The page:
Figure 1 illustrates the communications relationship between the SNMP manager and agent. A manager can send the agent requests to get and set MIB values. The agent can respond to these requests. Independent of this interaction, the agent can send unsolicited notifications (traps) to the manager to notify the manager of network conditions.

Figure 1. Communication Between an SNMP Agent and Manager

Related Concepts

SNMP Notifications

A key feature of SNMP is the ability to generate notifications from an SNMP agent. These notifications do not require that requests be sent from the SNMP manager. On Cisco IOS XR software, unsolicited (asynchronous) notifications can be generated only as traps. Traps are messages alerting the SNMP manager to a condition on the network. Notifications can indicate improper user authentication, restarts, the closing of a connection, loss of connection to a neighbor router, or other significant events.


Note


Inform requests (inform operations) are not supported in Cisco IOS XR software.


Traps are less reliable than informs because the receiver does not send any acknowledgment when it receives a trap. The sender cannot determine if the trap was received. An SNMP manager that receives an inform request acknowledges the message with an SNMP response protocol data unit (PDU). If the manager does not receive an inform request, it does not send a response. If the sender never receives a response, the inform request can be sent again. Thus, informs are more likely to reach their intended destination.

However, traps are often preferred because informs consume more resources in the router and in the network. Unlike a trap, which is discarded as soon as it is sent, an inform request must be held in memory until a response is received or the request times out. Also, traps are sent only once, and an inform may be retried several times. The retries increase traffic and contribute to a higher overhead on the network. Thus, traps and inform requests provide a trade-off between reliability and resources.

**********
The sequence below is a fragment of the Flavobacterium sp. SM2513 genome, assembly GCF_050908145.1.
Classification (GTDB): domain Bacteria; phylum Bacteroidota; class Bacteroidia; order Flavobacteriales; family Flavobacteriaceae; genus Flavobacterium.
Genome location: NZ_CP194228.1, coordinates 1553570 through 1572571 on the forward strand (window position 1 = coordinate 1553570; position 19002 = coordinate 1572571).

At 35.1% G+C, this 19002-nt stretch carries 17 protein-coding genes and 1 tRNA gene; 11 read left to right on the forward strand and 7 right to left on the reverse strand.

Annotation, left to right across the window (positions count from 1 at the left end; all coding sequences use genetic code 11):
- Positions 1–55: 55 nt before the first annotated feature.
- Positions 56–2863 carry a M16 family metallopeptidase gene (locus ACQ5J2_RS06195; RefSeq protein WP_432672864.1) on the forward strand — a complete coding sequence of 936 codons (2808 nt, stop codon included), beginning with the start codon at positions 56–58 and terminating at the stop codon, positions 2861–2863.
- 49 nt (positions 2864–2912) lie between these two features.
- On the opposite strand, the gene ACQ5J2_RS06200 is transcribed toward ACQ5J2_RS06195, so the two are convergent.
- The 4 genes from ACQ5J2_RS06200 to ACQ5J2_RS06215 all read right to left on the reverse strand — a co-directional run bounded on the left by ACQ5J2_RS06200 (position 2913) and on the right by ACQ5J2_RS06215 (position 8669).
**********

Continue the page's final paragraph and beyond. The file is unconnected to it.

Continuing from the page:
Figure 2. Trap Received by the SNMP Manager. In this illustration, the agent router sends a trap to the SNMP manager. Although the manager receives the trap, it does not send any acknowledgment to the agent. The agent has no way of knowing that the trap reached its destination.



Figure 3. Trap Not Received by the SNMP Manager. In this illustration, the agent sends a trap to the manager, but the trap does not reach the manager. Because the agent has no way of knowing that the trap did not reach its destination, the trap is not sent again. The manager never receives the trap.



SNMP Versions

Cisco IOS XR software supports the following versions of SNMP:

  • Simple Network Management Protocol Version 1 (SNMPv1)
  • Simple Network Management Protocol Version 2c (SNMPv2c)
  • Simple Network Management Protocol Version 3 (SNMPv3)

Both SNMPv1 and SNMPv2c use a community-based form of security. The community of managers able to access the agent MIB is defined by an IP address access control list and password.

SNMPv2c support includes a bulk retrieval mechanism and more detailed error message reporting to management stations. The bulk retrieval mechanism supports the retrieval of tables and large quantities of information, minimizing the number of round-trips required. The SNMPv2c improved error handling support includes expanded error codes that distinguish different kinds of error conditions; these conditions are reported through a single error code in SNMPv1. Error return codes now report the error type. Three kinds of exceptions are also reported: no such object exceptions, no such instance exceptions, and end of MIB view exceptions.

SNMPv3 is a security model. A security model is an authentication strategy that is set up for a user and the group in which the user resides. A security level is the permitted level of security within a security model. A combination of a security model and a security level will determine which security mechanism is employed when an SNMP packet is handled. See Table 1 for a list of security levels available in SNMPv3. The SNMPv3 feature supports RFCs 3411 to 3418.